PUBLIC HEALTH & EDUCATION | Gardasil Debate Shifts as Merck Pushes for Use in Boys, Men
[March 26, 2009]
for FDA approval of its human papillomavirus vaccine, Gardasil, for use in boys and young men has refocused debate over the vaccine on cost-effectiveness and safety, a shift from earlier criticisms that its use in girls and young women could condone promiscuity, the Washington Post
reports. According to the Post
, the shift in the discussion "illustrates the complex interplay of political, economic, scientific, regulatory and social factors that increasingly influence decisions about new types of medical care." Experts say the change also "reflects a strategic tack by Gardasil's critics, growing concern about health care costs, fears about whether medical treatments are being vetted adequately and stubborn biases about gender," the Post
reports. Susan Reverby, a professor of women's studies and medical history at Wellesley College
, said, "We are still more worried about the promiscuity of girls than the promiscuity of boys. There is still that double standard." Susan Wood, a professor of public health at George Washington University
, said that issues like "the cost, the safety, the boys versus girls" are "some of the complexities that are going to have to be addressed one way or the other with this vaccine."
HPV, the most common sexually transmitted infection, can cause genital warts and cervical cancer in women. Among U.S. women, the disease is diagnosed in about 10,000 individuals and kills about 3,700 annually, according to the Post
. FDA approved the vaccine in 2006 for use in girls ages nine and older, and medical authorities recommend that girls receive it at age 11 or 12, before they start having sex. Critics have argued that vaccinating girls "would send a subtle signal that their parents assumed they would become sexually active and that it would give youngsters a false sense of security," the Post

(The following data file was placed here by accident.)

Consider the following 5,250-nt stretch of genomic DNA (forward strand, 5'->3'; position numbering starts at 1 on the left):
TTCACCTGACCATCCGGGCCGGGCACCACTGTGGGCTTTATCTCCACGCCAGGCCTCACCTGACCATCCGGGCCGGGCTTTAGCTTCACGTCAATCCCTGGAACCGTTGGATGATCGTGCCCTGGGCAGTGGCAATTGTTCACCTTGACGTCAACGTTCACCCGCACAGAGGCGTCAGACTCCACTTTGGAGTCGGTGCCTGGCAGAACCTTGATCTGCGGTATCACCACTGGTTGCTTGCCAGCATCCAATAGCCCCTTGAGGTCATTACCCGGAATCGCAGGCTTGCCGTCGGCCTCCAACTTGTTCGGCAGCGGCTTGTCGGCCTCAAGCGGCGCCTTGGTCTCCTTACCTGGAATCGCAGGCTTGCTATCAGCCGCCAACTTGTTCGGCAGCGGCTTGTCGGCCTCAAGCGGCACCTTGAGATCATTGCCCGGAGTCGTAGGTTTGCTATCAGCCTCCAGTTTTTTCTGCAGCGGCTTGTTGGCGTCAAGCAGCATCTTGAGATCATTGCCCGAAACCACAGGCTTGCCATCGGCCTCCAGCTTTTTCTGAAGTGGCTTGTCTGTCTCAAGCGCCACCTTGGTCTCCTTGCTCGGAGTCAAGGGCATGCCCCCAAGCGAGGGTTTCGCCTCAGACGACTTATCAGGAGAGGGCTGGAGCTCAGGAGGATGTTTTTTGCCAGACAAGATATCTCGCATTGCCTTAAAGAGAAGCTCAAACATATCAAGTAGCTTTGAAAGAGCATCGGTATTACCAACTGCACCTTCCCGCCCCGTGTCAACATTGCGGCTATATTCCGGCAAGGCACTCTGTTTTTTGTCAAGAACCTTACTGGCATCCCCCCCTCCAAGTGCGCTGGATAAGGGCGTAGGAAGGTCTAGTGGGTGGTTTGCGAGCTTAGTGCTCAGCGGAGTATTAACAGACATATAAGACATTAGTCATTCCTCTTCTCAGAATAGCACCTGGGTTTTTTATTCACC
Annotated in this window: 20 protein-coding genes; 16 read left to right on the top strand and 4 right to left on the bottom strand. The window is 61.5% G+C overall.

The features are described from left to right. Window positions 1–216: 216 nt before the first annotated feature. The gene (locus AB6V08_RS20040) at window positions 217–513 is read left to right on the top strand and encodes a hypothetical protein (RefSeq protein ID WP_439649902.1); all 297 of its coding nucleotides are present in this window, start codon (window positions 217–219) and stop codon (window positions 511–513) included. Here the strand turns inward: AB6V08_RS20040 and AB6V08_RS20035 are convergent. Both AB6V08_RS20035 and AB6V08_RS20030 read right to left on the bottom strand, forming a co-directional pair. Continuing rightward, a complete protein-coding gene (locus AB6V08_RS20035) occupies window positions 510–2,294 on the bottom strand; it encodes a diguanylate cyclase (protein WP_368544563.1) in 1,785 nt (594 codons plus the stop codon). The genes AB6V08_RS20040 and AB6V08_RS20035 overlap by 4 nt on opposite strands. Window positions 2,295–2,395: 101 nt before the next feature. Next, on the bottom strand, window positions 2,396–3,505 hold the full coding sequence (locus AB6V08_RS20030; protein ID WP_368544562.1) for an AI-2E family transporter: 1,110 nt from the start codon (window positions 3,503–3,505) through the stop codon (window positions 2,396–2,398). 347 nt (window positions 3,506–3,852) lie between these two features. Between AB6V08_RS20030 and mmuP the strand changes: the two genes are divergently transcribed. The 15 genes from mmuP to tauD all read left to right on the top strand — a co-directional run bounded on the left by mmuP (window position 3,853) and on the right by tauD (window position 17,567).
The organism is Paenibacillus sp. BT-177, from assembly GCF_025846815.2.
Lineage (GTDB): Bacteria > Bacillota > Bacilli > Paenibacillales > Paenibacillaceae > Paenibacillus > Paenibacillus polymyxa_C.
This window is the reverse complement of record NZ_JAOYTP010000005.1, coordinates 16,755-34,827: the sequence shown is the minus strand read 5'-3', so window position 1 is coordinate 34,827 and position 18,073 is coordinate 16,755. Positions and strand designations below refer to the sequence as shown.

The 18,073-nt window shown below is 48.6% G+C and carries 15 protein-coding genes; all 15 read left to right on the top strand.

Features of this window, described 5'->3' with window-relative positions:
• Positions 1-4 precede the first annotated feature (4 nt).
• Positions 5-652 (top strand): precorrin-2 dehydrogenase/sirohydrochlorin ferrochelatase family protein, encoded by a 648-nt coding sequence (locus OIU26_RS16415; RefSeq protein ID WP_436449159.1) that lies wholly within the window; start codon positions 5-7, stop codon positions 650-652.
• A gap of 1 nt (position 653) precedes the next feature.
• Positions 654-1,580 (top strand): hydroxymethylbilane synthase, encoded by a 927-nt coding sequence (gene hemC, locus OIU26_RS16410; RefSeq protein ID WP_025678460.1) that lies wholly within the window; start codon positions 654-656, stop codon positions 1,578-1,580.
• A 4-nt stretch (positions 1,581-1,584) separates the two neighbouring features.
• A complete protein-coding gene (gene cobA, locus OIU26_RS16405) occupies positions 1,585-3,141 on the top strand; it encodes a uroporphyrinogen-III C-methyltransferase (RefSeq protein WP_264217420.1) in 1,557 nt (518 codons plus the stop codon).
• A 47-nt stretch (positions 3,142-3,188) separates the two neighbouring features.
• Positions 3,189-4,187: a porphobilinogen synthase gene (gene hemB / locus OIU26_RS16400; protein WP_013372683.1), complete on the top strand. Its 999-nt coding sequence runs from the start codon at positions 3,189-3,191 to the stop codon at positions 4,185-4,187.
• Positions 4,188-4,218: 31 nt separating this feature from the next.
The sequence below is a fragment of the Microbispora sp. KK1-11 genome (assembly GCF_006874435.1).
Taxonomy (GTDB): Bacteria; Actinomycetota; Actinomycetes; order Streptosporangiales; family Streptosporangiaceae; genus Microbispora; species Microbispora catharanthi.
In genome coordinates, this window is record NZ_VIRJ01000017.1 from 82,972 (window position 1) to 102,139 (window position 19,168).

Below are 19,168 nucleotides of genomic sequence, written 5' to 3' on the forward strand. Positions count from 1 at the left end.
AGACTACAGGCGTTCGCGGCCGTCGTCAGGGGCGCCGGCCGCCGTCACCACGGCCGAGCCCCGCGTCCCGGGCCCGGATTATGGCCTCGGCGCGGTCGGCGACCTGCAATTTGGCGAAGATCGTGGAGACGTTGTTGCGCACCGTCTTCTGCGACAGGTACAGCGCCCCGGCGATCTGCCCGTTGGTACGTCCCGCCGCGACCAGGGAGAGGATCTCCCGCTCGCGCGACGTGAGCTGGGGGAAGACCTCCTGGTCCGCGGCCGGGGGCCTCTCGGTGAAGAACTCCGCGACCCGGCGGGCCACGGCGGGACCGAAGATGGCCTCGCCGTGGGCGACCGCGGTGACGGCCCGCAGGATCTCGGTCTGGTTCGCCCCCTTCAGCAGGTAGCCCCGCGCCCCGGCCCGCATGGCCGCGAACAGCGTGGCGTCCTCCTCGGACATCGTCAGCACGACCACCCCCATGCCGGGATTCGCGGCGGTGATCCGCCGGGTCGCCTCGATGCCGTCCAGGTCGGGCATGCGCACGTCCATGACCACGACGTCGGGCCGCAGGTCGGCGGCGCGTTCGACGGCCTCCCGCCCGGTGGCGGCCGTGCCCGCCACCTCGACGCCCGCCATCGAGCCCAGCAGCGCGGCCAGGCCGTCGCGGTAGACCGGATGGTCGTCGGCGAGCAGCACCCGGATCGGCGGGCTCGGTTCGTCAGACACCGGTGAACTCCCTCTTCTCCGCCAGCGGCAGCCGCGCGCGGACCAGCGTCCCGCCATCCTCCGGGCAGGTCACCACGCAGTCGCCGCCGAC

In men, Gardasil aims to protect against genital warts and less common diseases -- such as penile, anal, throat and mouth cancers -- that HPV can cause. Each year, HPV causes about 7,500 cancers, about 1,000 cancer deaths and at least 250,000 new cases in men. Merck in December 2008 requested FDA approval of Gardasil for boys and men ages nine to 26, and in February the company presented the Centers for Disease Control and Preventions' Advisory Committee on Immunization Practices with results of a large study
that tested the vaccine in boys and men. The study, which involved more than 4,000 boys and men ages 16 to 23, found that the vaccine was about 90% effective in preventing infection with four types of HPV, as well as precancerous lesions and genital warts.
reports that vaccinating boys and young men against the virus could prevent its transmission to their sexual partners. Richard Haupt, head of the HPV vaccine program at Merck, said that vaccinating both men and women would "reduce the amount of the virus that is out there that can be transmitted back and forth." He said, "Hopefully there will be a benefit not only to men themselves, but to their partners and future partners." Haupt added that there would be "a tremendous public health benefit" to vaccinating boys and girls at age 11 or 12.
According to the Post